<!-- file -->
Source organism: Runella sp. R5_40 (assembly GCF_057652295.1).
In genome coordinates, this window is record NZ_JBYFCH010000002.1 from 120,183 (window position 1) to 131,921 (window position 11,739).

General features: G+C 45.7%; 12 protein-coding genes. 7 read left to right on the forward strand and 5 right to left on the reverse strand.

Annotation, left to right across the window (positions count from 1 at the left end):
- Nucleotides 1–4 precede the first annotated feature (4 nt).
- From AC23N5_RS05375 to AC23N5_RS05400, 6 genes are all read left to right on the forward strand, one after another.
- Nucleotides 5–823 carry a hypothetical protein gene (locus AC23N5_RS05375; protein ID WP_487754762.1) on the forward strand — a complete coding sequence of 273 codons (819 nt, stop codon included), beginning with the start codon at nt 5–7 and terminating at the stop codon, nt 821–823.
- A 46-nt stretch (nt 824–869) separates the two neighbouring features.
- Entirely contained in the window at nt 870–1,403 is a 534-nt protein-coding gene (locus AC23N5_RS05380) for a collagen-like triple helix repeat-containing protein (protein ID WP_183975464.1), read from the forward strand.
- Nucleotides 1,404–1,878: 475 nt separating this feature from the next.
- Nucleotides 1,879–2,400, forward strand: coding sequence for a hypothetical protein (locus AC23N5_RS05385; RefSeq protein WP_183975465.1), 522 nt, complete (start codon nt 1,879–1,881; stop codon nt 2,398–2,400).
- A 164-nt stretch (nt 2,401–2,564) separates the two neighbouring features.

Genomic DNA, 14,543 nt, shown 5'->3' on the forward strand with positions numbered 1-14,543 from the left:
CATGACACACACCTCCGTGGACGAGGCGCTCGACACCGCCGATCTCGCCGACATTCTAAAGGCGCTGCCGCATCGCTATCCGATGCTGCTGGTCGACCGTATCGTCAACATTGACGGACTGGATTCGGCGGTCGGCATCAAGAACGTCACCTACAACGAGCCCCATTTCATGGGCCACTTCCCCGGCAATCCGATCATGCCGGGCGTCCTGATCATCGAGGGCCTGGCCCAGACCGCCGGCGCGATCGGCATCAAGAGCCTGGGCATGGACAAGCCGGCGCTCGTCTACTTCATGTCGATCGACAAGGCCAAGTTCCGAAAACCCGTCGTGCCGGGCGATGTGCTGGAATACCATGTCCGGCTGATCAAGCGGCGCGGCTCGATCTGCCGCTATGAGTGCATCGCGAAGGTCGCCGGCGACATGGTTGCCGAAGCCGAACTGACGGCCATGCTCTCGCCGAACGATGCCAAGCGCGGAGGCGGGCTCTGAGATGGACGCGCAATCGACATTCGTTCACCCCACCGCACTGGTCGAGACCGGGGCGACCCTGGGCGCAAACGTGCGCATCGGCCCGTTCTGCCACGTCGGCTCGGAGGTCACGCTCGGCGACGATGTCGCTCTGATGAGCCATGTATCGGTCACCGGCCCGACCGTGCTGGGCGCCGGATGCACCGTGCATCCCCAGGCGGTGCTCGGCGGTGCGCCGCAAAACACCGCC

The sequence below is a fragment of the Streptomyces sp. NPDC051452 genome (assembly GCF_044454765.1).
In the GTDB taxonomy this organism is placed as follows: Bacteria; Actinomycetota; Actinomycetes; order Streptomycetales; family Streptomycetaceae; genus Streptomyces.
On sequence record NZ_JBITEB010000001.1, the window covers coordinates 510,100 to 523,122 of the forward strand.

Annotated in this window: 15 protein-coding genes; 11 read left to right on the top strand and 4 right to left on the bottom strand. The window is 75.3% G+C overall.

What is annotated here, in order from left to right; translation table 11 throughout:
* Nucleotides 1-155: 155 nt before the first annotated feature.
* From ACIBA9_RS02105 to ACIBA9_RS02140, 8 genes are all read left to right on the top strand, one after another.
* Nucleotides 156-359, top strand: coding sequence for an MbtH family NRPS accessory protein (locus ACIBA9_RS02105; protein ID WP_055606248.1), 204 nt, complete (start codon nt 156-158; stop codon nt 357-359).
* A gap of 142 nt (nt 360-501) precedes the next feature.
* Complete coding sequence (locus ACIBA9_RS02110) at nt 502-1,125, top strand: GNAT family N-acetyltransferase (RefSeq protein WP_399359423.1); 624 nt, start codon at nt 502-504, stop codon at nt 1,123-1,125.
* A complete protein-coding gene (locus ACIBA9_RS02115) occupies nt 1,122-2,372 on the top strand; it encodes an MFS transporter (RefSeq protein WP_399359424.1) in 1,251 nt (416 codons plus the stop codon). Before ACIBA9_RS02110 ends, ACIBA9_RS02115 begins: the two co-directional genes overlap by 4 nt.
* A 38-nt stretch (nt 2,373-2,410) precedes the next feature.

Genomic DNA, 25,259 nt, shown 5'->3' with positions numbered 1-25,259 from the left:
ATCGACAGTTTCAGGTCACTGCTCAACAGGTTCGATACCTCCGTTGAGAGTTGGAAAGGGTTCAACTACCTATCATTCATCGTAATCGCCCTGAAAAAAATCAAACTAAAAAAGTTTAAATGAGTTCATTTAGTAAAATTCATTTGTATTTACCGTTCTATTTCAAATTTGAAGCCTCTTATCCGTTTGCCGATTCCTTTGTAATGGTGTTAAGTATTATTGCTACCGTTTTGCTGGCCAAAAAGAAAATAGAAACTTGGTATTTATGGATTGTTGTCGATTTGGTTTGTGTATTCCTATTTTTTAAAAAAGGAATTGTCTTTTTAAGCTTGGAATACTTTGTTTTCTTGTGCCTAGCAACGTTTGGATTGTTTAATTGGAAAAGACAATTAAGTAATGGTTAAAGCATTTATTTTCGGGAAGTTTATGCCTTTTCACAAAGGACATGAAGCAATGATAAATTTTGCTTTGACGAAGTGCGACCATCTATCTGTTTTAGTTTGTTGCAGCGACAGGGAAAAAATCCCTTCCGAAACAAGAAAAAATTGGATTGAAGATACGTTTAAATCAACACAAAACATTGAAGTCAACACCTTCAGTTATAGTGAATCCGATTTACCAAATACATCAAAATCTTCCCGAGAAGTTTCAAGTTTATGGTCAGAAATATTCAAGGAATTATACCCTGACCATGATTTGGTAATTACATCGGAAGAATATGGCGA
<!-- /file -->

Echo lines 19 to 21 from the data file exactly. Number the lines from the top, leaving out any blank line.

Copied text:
What is annotated here, in order from left to right; translation table 11 throughout:
* Nucleotides 1-155: 155 nt before the first annotated feature.
* From ACIBA9_RS02105 to ACIBA9_RS02140, 8 genes are all read left to right on the top strand, one after another.